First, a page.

And the results:
station | count | percent ----------------------------------------+-------+--------- Goldstream Creek (DW1454) | 2156 | 51.0 Chena Hot Springs (CNRA2) | 484 | 11.5 Eielson Air Force Base (PAEI) | 463 | 11.0 Parks Highway, MP 325.4 (NHPA2) | 282 | 6.7 Small Arms Range (SRGA2) | 173 | 4.1 Ballaine Road (AS115) | 153 | 3.6 Fairbanks Airport (PAFA) | 125 | 3.0 Fort Wainwright (PAFB) | 107 | 2.5 Ester Dome (FBSA2) | 103 | 2.4 Eagle Ridge Road (C6333) | 81 | 1.9 Keystone Ridge (C5281) | 33 | 0.8 Skyflight Ave (D6992) | 21 | 0.5 14 Mile Chena Hot Springs Road (AP823) | 21 | 0.5 College Observatory (FAOA2) | 11 | 0.3 Geophysical Institute (CRC) | 10 | 0.2 DGGS College Road (C6400) | 1 | 0.0
Answer: Yep. We’re the coldest.
Update: Thinking about this a little bit more, the above analysis is biased against stations that don't report every hour. Another way to look at this is to calculate the hourly average temperature, subtract this from the data for each station during that hour, and then average those results for the whole winter. The query is made more complex because several stations report temperatures more than once an hour. If we simply averaged all these observations together with the stations that only reported once, these stations would bias the resulting hourly average. So we average each station's hourly data, then use that to calculate the zone average for the hour. Here's the query, and the results:
SELECT station, round(avg(diff), 1) AS avg_diff FROM ( SELECT station, dt_local, temp_f - avg(temp_f) OVER ( PARTITION BY dt_local ROWS BETWEEN UNBOUNDED PRECEDING AND UNBOUNDED FOLLOWING ) AS diff FROM ( SELECT location || ' (' || station_id || ')' AS station, date_trunc('HOUR', dt_local) AS dt_local, avg(temp_f) AS temp_f FROM observations INNER JOIN stations USING (station_id) WHERE zone_id = 222 AND dt_local between '2010-10-01' and '2011-03-31' GROUP BY station, date_trunc('HOUR', dt_local) ) AS foo ) AS bar GROUP BY station ORDER BY avg_diff;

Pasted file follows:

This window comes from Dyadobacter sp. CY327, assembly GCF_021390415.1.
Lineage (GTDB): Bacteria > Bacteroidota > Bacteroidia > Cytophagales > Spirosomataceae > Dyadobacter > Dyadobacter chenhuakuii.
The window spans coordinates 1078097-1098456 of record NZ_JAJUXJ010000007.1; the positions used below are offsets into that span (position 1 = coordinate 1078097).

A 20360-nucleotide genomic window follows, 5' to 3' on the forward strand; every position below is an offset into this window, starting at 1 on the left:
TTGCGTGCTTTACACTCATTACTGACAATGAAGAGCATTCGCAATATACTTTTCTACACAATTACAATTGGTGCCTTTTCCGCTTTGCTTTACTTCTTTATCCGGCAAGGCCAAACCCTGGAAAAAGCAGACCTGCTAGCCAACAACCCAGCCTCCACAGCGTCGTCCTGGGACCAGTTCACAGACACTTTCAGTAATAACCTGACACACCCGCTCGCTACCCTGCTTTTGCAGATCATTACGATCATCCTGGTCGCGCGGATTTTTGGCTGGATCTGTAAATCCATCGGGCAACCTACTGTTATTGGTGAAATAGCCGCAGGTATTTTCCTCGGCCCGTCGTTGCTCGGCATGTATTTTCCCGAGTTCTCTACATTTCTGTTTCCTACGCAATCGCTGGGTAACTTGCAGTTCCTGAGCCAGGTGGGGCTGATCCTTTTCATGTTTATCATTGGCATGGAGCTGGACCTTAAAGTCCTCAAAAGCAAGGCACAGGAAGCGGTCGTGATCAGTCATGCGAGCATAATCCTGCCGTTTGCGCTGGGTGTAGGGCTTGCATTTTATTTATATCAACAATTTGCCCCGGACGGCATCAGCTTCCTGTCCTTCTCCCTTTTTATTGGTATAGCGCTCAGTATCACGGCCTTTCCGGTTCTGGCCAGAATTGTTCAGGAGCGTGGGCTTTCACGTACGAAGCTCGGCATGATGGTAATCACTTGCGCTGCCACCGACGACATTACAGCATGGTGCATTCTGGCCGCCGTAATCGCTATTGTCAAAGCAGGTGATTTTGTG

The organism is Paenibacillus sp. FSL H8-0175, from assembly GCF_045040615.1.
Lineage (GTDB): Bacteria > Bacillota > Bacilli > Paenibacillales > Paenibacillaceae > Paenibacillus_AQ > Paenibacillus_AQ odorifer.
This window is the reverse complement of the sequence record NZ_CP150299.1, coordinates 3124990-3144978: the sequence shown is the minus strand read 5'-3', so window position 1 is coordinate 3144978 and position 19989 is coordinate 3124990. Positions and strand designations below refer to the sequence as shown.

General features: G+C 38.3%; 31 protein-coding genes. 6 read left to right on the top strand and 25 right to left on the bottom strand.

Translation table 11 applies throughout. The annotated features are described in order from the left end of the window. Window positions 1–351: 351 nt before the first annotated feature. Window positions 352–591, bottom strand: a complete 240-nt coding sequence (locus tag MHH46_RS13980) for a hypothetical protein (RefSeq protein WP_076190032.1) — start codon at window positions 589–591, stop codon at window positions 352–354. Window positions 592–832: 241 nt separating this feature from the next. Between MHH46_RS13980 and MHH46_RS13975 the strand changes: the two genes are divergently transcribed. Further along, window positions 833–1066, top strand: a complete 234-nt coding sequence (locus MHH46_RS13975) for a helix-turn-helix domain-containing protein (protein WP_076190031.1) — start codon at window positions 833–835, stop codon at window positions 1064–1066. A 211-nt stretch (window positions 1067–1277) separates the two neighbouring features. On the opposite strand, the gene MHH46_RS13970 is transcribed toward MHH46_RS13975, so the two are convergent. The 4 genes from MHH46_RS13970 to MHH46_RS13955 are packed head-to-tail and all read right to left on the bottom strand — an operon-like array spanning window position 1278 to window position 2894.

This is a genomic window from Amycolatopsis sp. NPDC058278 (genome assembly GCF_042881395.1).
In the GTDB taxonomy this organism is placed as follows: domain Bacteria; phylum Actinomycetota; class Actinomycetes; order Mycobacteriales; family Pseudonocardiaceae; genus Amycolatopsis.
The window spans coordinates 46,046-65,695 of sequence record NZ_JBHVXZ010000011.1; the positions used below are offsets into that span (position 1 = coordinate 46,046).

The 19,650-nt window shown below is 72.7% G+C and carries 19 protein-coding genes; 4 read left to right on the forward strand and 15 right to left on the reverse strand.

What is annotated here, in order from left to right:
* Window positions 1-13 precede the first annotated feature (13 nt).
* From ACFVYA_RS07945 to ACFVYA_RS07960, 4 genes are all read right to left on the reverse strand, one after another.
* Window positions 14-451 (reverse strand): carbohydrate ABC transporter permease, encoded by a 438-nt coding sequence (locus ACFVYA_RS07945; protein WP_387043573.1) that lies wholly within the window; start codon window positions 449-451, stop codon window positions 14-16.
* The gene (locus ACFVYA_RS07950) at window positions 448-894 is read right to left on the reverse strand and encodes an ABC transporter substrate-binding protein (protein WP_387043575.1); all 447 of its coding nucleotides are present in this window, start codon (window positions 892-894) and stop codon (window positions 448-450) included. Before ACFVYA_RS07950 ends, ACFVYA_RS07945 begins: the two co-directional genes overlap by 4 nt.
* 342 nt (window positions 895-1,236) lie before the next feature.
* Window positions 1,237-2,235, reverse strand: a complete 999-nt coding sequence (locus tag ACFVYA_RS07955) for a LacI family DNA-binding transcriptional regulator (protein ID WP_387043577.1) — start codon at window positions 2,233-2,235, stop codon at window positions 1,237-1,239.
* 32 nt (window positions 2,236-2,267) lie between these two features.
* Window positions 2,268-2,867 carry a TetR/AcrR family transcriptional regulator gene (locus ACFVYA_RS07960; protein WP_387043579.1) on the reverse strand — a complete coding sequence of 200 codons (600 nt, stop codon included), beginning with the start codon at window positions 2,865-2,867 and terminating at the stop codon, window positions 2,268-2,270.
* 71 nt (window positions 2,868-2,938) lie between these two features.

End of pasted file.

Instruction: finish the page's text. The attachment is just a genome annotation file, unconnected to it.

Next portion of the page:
station | avg_diff ----------------------------------------+---------- Goldstream Creek (DW1454) | -6.8 Eielson Air Force Base (PAEI) | -3.8 Fort Wainwright (PAFB) | -3.1 Fairbanks Airport (PAFA) | -2.9 Small Arms Range (SRGA2) | -2.8 Chena Hot Springs (CNRA2) | -2.3 DGGS College Road (C6400) | -0.7 Ballaine Road (AS115) | -0.6 College Observatory (FAOA2) | 1.0 North Bias Drive (RSQA2) | 1.3 14 Mile Chena Hot Springs Road (AP823) | 3.1 Skyflight Ave (D6992) | 3.3 Geophysical Institute (CRC) | 3.5 Eagle Ridge Road (C6333) | 3.8 Parks Highway, MP 325.4 (NHPA2) | 4.5 Keystone Ridge (C5281) | 5.1 Ester Dome (FBSA2) | 5.1 Birch Hill Recreation Area (BHS) | 6.8
I’ve read predictions that this winter will be a strong La Niña period, which means that the tropical eastern Pacific Ocean temperature will be colder than normal. The National Weather Service has a lot of information on how this might affect the lower 48 states, but the only thing I’ve heard about how this might affect Fairbanks is that we can expect colder than normal temperatures. The last few years we’ve had below normal snowfall, and I was curious to find out whether La Niña might increase our chances of a normal or above-normal snow year.